New Destination Housing Markets: The Effects of Metropolitan Housing Markets on the Changing Geography of Immigrant Settlement

Chris Galvan, University at Albany, State University of New York (SUNY)

Immigration has transitioned from a regionally isolated phenomenon to one of a highly dispersed nature. Despite the significance of such shifts, the literature lacks systematic studies of the factors contributing to foreign-born population growth in “new destinations.” Scholars have demonstrated that housing markets are strongly related to immigrant settlement patterns. However, the direction of this relationship is contested, and applications to new destinations do not exist. The purpose of this paper is to begin to fill these gaps by explicitly identifying and modeling key components of housing markets that contribute to new destination growth. I examine three decades of change using data from the Census Bureau, 2005-2009 American Community Survey 5-year estimates, and Bureau of Labor Statistics. In order to determine the factors contributing to growth I model metropolitan-level change in foreign-born population as an outcome of housing markets and a series of control variables.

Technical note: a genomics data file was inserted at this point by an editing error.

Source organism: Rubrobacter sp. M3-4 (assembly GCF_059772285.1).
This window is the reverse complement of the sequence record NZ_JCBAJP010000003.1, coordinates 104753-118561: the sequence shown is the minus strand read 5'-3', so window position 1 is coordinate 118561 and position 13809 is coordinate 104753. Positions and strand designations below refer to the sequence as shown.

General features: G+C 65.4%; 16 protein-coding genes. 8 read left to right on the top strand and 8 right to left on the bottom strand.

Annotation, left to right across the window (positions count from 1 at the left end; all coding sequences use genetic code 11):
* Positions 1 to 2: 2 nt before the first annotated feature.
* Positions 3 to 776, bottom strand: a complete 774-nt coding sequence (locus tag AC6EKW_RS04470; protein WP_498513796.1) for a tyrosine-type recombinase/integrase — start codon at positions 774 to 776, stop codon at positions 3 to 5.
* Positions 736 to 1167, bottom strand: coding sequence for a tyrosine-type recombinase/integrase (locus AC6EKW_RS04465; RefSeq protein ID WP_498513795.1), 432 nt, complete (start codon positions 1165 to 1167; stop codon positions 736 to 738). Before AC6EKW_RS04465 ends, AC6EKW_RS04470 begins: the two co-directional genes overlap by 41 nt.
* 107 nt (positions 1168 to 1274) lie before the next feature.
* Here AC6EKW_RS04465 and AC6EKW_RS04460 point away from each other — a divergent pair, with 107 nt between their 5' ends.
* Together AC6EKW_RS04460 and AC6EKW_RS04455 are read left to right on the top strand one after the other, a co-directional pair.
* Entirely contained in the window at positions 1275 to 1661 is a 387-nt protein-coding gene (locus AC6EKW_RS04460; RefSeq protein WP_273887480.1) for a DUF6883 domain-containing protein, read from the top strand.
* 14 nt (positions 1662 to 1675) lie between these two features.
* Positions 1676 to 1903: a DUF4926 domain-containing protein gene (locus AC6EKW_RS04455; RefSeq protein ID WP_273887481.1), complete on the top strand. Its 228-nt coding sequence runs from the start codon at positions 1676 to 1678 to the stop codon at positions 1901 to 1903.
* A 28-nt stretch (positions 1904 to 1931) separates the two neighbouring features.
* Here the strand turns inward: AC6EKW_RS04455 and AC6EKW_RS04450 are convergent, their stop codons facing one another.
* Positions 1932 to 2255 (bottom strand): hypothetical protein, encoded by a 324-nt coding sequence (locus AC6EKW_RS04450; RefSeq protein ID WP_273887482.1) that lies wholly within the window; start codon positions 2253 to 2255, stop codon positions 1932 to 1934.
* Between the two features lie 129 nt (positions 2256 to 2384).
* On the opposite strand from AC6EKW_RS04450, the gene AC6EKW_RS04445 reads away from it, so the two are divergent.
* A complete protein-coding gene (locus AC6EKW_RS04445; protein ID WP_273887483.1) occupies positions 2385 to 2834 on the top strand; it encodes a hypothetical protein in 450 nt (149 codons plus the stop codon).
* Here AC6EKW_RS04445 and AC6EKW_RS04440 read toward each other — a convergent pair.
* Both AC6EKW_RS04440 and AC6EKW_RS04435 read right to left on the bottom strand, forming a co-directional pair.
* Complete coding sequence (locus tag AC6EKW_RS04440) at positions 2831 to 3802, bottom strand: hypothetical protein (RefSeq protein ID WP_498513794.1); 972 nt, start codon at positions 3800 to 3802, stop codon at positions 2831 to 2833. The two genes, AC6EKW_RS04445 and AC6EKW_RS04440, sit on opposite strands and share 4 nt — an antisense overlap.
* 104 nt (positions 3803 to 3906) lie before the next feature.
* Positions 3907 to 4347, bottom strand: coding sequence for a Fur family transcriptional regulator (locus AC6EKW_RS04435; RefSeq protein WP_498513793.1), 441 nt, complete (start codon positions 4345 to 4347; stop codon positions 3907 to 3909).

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Presented in Session 51: Immigration and Integration in the Workplace and Housing